What Causes Low Back Pain?
Pain may be the result of muscle strain, irritation and inflammation of the joints in the spine or pelvis, disc herniation or bulging discs, irritation of the nerves or trauma. Whatever the cause, chiropractic works to find the root of the problem and to correct that problem, not just its symptoms.
Muscle Strain, Muscle Tear, Pulled Muscle
A muscle strain, tear or pull is damage to the muscle tissue that causes pain and inflammation. The symptoms of muscle strain can be swelling, redness, bruising, pain at rest or on using the affected muscle and/or muscle weakness.
Inflammation occurs when there is damage to the affected tissue. It is part of the healing process as the immune system attempts to repair the damage. The signs of inflammation are swelling, redness, heat and pain.
The discs are the cushions between the bones of the spine or vertebrae. Excessive pressure on the discs can cause them to bulge or herniate. Disc herniation can cause intense pain either locally or radiating down the hip and leg, even so far as the foot. The pain is caused by the disc bulge pressing on nearby nerves.
For help with pain or any other musculoskeletal problems book an appointment here or for more information call 416-481-0222
There are a number of prescription and over the counter medications for pain relief. Most fall into one of two categories: analgesic (numbing) or anti-inflammatory. The most commonly used are anti-inflammatories or NSAID’s (non-steroidal anti-inflammatories).
Medications offer temporary, and often times necessary, relief, but they don’t address the root cause of the problem which means that when medications are stopped, the problem comes back.
NSAID’s also come with unwanted side effects: gastrointestinal irritation causing diarrhea, acid reflux and bleeding ulcers, erectile dysfunction (ED) and increased risk of cardiovascular diseases like heart attacks and strokes (with the exception of aspirin). Examples of NSAID’s include aspirin, ibuprofen, naproxen. Trademarked names: Advil, Motrin, Naproxen, Anaprox.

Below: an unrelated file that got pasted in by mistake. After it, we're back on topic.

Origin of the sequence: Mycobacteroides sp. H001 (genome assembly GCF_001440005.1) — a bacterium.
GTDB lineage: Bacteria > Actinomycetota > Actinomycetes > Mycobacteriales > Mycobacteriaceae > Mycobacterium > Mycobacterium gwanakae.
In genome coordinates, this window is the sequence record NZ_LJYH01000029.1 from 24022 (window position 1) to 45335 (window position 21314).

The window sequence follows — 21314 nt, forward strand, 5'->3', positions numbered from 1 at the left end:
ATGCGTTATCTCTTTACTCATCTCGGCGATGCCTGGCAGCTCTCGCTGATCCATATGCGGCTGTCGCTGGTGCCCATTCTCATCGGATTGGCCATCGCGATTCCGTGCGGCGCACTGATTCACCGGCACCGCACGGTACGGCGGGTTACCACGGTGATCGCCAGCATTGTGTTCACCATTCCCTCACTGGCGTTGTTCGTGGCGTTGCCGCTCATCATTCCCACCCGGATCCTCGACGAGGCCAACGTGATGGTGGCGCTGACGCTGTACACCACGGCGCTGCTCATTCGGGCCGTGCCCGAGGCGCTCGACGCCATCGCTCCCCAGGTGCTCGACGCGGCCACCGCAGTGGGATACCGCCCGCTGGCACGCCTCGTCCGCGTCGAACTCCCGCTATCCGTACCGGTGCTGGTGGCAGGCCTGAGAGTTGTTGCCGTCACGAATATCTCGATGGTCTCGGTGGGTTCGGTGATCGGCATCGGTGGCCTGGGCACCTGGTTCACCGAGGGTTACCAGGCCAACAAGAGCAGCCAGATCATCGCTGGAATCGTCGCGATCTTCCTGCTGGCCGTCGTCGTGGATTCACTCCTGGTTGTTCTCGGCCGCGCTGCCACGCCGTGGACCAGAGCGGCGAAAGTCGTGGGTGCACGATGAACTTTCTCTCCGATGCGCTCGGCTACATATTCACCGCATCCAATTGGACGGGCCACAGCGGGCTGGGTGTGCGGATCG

Corticosteroids are often administered by injection at the site of musculoskeletal injuries. They exert powerful anti-inflammatory effects but have a number of unwanted side effects including thinning of the skin and osteoporosis.
Acetaminophen (Tylenol) is referred to as an analgesic, which means that it increases the body’s pain threshold, but it has little effect on inflammation.
Most COX2 inhibitors were withdrawn from the market because of an increased risk of heart attack and stroke. Celebrex is still available.
Opioids, also known as narcotic analgesics, modify messages in the brain but come with a number of side effects: drowsiness, dizziness, respiratory depression, constipation, and urinary retention. They also can lead to addiction, contributing to the current opioid crisis.
Muscle relaxants relax tense muscle groups, most likely through sedative action in the central nervous system.
Anti-anxiety drugs work three ways: they reduce anxiety, they relax muscles, and they help patients cope with discomfort.
Some antidepressants, particularly the tricyclics, may reduce pain transmission through the spinal cord.
Some anticonvulsant drugs also relieve nerve pain or neuropathies, possibly by stabilizing nerve cells.
Alternatives to Medication
Acupuncture has been used for thousands of years to relieve pain. Hair-thin, sterile needles are inserted locally into the back and also at remote points to encourage production of natural anti-inflammatories in the brain and direct the immune system to the area to speed healing.
Registered Massage Therapy
Muscle tension contributes to the factors that cause low back pain (herniation, muscle tear/strain/pull, poor posture, irritation of nearby nerves, poor biomechanics etc.) Massage therapy can relax muscles, increase circulation to the area, and help maintain proper alignment of the back.
There are a number of effective herbal anti-inflammatories that do not come with the same associated risks as NSAID’s do.